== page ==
For Czech Independence, the Czech National Association
This World War I poster is one of a series by the Czech artist Vojtech Preissig (1873–1944) produced to promote the creation of an independent Czechoslovak state after the war. The poster shows doubled-headed eagles nailed to crosses. The eagles are a symbol of the Austrian monarchy, and bear medallions around their necks labeled “FJI,” an abbreviation that stands for the emperor, Franz Joseph I. On the crosses are signs airing Czech grievances against the Austrian monarchy, including: “Za třistaletý útisk” (For 300 years of oppression), and “Z Kramáře, Rašína, Červinku...” (For Kramář, Rašín, Červinka... [Czech national politicians sentenced to death for high treason]). Preissig was born in the Czech-speaking part of Austria-Hungary. From 1892 to 1896 he studied in Prague at the School of Applied Industrial Art. He then studied and worked in Paris and Prague before moving to the United States in 1910, where he gained a reputation as an innovator in the fields of printmaking, book design, typography, and illustration. From 1912 to 1916 he taught at both the Art Students’ League and at Columbia University in New York. From 1916 to 1926 he directed the School of Printing and Graphic Arts at the Wentworth Institute in Boston. This poster was one in a series designed and printed at the Wentworth Institute.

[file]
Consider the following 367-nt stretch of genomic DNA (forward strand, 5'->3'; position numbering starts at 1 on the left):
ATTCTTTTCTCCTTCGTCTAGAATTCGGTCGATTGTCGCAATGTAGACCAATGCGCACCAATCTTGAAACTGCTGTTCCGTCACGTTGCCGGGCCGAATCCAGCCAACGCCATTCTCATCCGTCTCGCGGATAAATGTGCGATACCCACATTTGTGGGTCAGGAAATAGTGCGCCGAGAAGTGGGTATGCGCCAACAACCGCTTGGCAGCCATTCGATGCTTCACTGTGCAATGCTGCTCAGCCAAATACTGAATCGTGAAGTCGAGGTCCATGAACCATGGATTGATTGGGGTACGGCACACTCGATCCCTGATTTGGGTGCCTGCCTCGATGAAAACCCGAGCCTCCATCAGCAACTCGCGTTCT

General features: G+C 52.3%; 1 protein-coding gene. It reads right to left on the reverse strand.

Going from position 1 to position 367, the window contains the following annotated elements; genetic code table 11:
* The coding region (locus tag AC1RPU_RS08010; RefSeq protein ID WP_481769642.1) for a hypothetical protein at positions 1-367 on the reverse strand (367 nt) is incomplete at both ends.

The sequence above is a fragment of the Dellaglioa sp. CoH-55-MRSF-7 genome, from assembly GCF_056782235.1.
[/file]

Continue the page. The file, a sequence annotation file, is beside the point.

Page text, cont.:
Czechoslovak Recruiting Office, New York
Title in Original Language
Za českou samostatnost, České národní sdružení
Type of Item
1 print (poster) : lithograph, color ; 84 x 62 centimeters
Last updated: February 10, 2014